Cardiff University states: “We are increasingly able to use alternative methods of research, and are at the international forefront of developing many of these methods. We are also committed to the principles of replacement, refinement and reduction – the 3Rs.”

The figures obtained do not reflect this statement regarding the university’s  ‘commitment’ to the 3R’s.

In the North of England, University of Newcastle is the biggest user of animals, followed by the University of Liverpool (Figure 5). In Yorks and Humberside, University of Sheffield is the largest user (also the seventh in the entire country) (Figure 6). In Eastern England, Cambridge is the worst culprit – and is fourth overall (Figure 7) – and Queen’s University Belfast exploits the most animals for research in Northern Ireland (Figure 8). In the South West, University of Exeter is the largest user (Figure 9) and in the West Midlands, the University of Birmingham tops them all and is tenth in the entire country (Figure 10).

Numbers are lives

Even ONE victim is too many in our eyes. Sadly, to the government and research industry, each life is just a number. In July 2016, as part of our #NumbersAreLives initiative, Animal Justice Project published details of the Home Office Annual Statistics in the Huffington Post and on social media, which showed an immense 4.14 million experiments were carried out on animals during 2015. That is a seven per cent increase from the year before.

Experiments conducted on monkeys was up 12 per cent in 2015 and pigs up by a whopping 50 per cent. Nearly half of completed experiments related to the breeding of genetically-altered animals. 3.04 million procedures were completed using mice, 268,522 procedures using rats, 14,155 using rabbits, 4,555 using dogs, 561,424 using fish and 3,612 using monkeys. Universities accounted for 48 per cent (1.98 million) of experiments, and held 78 per cent of the 3,173 Project Licences in Britain.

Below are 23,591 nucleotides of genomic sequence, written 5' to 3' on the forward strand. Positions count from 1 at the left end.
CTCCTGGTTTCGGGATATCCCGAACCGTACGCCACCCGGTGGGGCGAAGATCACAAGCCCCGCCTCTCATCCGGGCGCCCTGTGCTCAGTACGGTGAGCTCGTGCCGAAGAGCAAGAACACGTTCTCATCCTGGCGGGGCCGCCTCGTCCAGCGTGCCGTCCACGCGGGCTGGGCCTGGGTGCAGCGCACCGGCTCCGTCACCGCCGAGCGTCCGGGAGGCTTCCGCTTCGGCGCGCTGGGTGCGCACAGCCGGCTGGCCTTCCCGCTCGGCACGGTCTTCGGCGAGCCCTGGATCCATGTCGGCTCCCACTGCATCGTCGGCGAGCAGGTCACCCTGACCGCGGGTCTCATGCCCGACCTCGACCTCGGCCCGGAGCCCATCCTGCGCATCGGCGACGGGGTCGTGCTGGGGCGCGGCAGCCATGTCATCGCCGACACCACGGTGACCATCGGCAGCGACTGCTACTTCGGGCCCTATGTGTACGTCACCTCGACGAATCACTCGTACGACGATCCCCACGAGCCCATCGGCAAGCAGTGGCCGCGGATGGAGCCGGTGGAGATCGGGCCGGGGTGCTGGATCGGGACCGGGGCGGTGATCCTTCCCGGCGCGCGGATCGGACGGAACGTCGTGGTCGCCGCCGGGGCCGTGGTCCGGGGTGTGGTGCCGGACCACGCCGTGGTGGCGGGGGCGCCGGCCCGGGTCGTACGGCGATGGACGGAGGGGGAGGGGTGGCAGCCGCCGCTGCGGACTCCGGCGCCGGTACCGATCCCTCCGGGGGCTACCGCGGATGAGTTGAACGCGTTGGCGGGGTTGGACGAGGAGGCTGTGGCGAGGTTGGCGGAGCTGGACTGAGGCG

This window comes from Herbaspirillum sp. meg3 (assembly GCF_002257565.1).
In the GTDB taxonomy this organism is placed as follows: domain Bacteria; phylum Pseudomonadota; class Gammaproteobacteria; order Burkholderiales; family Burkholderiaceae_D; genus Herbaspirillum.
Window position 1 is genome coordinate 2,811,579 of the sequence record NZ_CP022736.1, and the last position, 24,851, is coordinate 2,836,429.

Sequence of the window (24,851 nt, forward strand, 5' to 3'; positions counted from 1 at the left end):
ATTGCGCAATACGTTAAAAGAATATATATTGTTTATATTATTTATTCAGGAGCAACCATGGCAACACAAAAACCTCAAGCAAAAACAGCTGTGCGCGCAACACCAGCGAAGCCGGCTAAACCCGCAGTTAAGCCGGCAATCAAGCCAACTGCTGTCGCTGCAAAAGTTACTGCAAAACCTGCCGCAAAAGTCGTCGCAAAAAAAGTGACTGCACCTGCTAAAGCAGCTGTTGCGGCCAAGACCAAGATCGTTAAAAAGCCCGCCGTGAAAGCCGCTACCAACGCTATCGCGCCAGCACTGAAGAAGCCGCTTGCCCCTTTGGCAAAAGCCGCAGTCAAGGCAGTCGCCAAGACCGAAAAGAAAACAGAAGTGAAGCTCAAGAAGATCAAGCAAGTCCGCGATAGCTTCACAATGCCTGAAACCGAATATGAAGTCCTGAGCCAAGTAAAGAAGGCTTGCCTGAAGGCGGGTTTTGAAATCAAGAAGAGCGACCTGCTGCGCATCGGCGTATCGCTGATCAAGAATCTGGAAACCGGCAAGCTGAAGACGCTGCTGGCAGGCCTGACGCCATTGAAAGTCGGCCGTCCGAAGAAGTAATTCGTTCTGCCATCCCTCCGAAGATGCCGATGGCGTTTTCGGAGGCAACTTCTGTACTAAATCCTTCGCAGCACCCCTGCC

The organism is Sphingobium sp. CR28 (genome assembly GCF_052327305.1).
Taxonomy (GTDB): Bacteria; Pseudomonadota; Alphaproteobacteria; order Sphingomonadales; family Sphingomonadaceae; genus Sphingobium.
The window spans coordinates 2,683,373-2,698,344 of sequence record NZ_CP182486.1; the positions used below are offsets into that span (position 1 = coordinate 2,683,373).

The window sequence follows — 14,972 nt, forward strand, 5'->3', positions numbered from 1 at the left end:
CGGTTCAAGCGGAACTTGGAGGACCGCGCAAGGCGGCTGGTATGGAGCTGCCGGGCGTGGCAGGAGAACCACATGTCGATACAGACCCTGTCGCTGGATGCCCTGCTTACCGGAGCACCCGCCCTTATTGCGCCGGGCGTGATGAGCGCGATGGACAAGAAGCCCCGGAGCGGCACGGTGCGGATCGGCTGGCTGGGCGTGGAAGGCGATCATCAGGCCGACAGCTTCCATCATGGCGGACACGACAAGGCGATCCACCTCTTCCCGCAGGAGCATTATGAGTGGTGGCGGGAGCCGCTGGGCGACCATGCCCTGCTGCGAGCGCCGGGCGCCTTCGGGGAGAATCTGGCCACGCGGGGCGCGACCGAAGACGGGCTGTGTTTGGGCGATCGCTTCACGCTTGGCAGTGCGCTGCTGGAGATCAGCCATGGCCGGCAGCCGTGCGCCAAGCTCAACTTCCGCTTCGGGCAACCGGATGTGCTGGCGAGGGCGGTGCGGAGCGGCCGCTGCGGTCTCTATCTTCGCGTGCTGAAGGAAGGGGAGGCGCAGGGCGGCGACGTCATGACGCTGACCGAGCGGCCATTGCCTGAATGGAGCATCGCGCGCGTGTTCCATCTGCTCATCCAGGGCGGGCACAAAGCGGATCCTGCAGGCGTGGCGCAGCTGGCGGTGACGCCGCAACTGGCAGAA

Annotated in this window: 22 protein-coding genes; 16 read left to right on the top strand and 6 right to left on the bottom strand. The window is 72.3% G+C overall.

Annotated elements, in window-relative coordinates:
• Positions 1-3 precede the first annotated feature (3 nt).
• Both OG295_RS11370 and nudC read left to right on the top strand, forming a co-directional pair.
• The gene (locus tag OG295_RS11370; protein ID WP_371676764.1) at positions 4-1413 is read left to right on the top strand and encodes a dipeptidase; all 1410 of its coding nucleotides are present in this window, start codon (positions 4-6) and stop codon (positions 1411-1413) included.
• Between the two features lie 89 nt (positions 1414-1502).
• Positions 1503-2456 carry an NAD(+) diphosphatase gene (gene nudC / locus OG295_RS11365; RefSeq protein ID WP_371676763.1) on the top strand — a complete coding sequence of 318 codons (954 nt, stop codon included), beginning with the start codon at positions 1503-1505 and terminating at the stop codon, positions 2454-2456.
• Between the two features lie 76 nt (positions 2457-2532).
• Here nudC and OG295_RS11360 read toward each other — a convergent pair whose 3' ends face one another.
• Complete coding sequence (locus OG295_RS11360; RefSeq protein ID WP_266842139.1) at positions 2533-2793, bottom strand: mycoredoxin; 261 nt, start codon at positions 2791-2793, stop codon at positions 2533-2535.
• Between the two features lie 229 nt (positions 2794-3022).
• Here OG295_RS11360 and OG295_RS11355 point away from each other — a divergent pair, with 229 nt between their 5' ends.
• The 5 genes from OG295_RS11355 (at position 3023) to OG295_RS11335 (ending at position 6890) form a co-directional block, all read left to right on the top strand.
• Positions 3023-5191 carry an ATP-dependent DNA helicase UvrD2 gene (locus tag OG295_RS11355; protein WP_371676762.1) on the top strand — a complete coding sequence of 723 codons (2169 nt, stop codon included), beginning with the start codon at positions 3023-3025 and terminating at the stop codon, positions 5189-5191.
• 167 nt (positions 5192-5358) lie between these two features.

[1] University of Edinburgh website. 2016. Animal Research. Annual Statistics. [online] Available from: [Accessed 5 August 2016].
[2] University of Cambridge website. 2016. FAQs. [online] Available [Accessed 5 August 2016].
[2] University of Birmingham website. 2016. FAQs. [online] Available from: [Accessed 5 August 2016].
[3] Understanding Animal Research website. 2016. Concordat on Opness on Animal Research. [online] Available from: [Accessed 29 July 2016].
[4] University College London website. 2016. [online] Available from: [Accessed 5 August 2016].
[5] University of Birmingham website. 2016. About Biomedical Services Unit (BMSU). [online] Available from: [Accessed 29 July 2016].
[6] Cardiff University website. 2016. Animal Research [online] Available from: [Accessed 29 July 2016]
[7] Home Office. 2016. Annual Statistics of Scientific Procedures on Living Animals . Great Britain 2015. [online] Available from: [Accessed 29 July 2016].
[8] Imperial College London website. 2016. Numbers and types of animals. [online] Available from: [Accessed 12 August 2016].


Figure 2,3 and 4. Pie charts illustrating the numbers of animals used at universities in London, Scotland and Wales.


Figure 5 and 6. Pie charts illustrating the number of animals used at universities in Northern England and Yorks and Humberside.


Figure 7, 8, 9 and 10. Pie charts illustrating the number of animals used at universities in the East of England, Northern Ireland, South West and West Midlands.